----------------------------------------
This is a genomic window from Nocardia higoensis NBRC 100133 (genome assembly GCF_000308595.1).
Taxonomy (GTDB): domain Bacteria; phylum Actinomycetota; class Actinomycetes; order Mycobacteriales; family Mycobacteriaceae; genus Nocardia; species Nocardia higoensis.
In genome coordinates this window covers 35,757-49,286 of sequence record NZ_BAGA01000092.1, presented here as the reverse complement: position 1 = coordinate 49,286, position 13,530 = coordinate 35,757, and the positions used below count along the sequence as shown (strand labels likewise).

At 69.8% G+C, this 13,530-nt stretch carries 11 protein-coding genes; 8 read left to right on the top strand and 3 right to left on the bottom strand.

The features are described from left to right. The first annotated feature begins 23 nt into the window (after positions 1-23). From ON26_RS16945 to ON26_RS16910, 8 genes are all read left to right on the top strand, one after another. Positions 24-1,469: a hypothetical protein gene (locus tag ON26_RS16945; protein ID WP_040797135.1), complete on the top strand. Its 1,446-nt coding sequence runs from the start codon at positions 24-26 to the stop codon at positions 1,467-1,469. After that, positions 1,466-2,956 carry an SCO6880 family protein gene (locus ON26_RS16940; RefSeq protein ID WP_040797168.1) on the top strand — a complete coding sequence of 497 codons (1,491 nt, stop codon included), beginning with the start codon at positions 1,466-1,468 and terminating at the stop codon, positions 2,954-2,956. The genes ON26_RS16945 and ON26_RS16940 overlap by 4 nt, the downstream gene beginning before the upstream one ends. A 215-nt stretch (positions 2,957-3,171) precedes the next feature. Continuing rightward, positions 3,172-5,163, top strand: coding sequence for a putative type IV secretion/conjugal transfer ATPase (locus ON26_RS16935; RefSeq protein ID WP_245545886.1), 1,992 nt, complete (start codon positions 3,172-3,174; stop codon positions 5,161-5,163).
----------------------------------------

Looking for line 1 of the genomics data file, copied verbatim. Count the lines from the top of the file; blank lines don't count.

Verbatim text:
This is a genomic window from Nocardia higoensis NBRC 100133 (genome assembly GCF_000308595.1).